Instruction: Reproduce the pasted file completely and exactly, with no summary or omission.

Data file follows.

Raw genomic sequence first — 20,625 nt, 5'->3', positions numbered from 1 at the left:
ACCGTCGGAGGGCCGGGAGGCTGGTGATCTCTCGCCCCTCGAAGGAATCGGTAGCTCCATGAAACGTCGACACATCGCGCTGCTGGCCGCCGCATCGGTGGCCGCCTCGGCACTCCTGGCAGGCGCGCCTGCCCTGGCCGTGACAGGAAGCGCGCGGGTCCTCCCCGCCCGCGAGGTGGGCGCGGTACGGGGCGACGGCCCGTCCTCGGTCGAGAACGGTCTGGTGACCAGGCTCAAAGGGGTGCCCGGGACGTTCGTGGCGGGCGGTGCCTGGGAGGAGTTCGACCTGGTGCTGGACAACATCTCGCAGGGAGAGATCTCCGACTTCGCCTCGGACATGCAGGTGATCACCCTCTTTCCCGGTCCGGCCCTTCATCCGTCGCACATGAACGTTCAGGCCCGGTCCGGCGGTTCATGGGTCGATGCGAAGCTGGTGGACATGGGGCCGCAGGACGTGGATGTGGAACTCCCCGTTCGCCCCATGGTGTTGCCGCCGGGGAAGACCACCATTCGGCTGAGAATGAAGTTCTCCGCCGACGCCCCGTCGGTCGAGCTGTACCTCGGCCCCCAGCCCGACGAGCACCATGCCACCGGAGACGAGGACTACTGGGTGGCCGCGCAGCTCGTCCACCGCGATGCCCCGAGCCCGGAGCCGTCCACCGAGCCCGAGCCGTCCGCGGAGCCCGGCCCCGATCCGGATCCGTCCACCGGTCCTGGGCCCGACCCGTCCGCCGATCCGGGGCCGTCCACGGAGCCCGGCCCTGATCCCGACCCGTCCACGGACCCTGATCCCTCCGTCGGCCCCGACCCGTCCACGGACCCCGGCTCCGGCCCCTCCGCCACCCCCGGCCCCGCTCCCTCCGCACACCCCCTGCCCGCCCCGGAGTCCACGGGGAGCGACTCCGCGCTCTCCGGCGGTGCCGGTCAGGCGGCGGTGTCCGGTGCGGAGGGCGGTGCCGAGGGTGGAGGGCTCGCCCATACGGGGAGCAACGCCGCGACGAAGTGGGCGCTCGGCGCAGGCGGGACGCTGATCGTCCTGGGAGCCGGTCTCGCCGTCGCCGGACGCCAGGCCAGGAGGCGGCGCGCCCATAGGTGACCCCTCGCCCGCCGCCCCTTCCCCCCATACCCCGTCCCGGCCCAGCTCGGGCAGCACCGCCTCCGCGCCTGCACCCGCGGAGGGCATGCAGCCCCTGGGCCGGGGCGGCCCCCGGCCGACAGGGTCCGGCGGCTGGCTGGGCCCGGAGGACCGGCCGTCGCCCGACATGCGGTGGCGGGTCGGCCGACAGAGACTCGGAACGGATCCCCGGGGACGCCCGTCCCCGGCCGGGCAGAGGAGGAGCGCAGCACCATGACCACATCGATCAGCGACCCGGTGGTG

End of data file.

Raw genomic sequence first — 20,625 nt, 5'->3', positions numbered from 1 at the left:
ACCGTCGGAGGGCCGGGAGGCTGGTGATCTCTCGCCCCTCGAAGGAATCGGTAGCTCCATGAAACGTCGACACATCGCGCTGCTGGCCGCCGCATCGGTGGCCGCCTCGGCACTCCTGGCAGGCGCGCCTGCCCTGGCCGTGACAGGAAGCGCGCGGGTCCTCCCCGCCCGCGAGGTGGGCGCGGTACGGGGCGACGGCCCGTCCTCGGTCGAGAACGGTCTGGTGACCAGGCTCAAAGGGGTGCCCGGGACGTTCGTGGCGGGCGGTGCCTGGGAGGAGTTCGACCTGGTGCTGGACAACATCTCGCAGGGAGAGATCTCCGACTTCGCCTCGGACATGCAGGTGATCACCCTCTTTCCCGGTCCGGCCCTTCATCCGTCGCACATGAACGTTCAGGCCCGGTCCGGCGGTTCATGGGTCGATGCGAAGCTGGTGGACATGGGGCCGCAGGACGTGGATGTGGAACTCCCCGTTCGCCCCATGGTGTTGCCGCCGGGGAAGACCACCATTCGGCTGAGAATGAAGTTCTCCGCCGACGCCCCGTCGGTCGAGCTGTACCTCGGCCCCCAGCCCGACGAGCACCATGCCACCGGAGACGAGGACTACTGGGTGGCCGCGCAGCTCGTCCACCGCGATGCCCCGAGCCCGGAGCCGTCCACCGAGCCCGAGCCGTCCGCGGAGCCCGGCCCCGATCCGGATCCGTCCACCGGTCCTGGGCCCGACCCGTCCGCCGATCCGGGGCCGTCCACGGAGCCCGGCCCTGATCCCGACCCGTCCACGGACCCTGATCCCTCCGTCGGCCCCGACCCGTCCACGGACCCCGGCTCCGGCCCCTCCGCCACCCCCGGCCCCGCTCCCTCCGCACACCCCCTGCCCGCCCCGGAGTCCACGGGGAGCGACTCCGCGCTCTCCGGCGGTGCCGGTCAGGCGGCGGTGTCCGGTGCGGAGGGCGGTGCCGAGGGTGGAGGGCTCGCCCATACGGGGAGCAACGCCGCGACGAAGTGGGCGCTCGGCGCAGGCGGGACGCTGATCGTCCTGGGAGCCGGTCTCGCCGTCGCCGGACGCCAGGCCAGGAGGCGGCGCGCCCATAGGTGACCCCTCGCCCGCCGCCCCTTCCCCCCATACCCCGTCCCGGCCCAGCTCGGGCAGCACCGCCTCCGCGCCTGCACCCGCGGAGGGCATGCAGCCCCTGGGCCGGGGCGGCCCCCGGCCGACAGGGTCCGGCGGCTGGCTGGGCCCGGAGGACCGGCCGTCGCCCGACATGCGGTGGCGGGTCGGCCGACAGAGACTCGGAACGGATCCCCGGGGACGCCCGTCCCCGGCCGGGCAGAGGAGGAGCGCAGCACCATGACCACATCGATCAGCGACCCGGTGGTG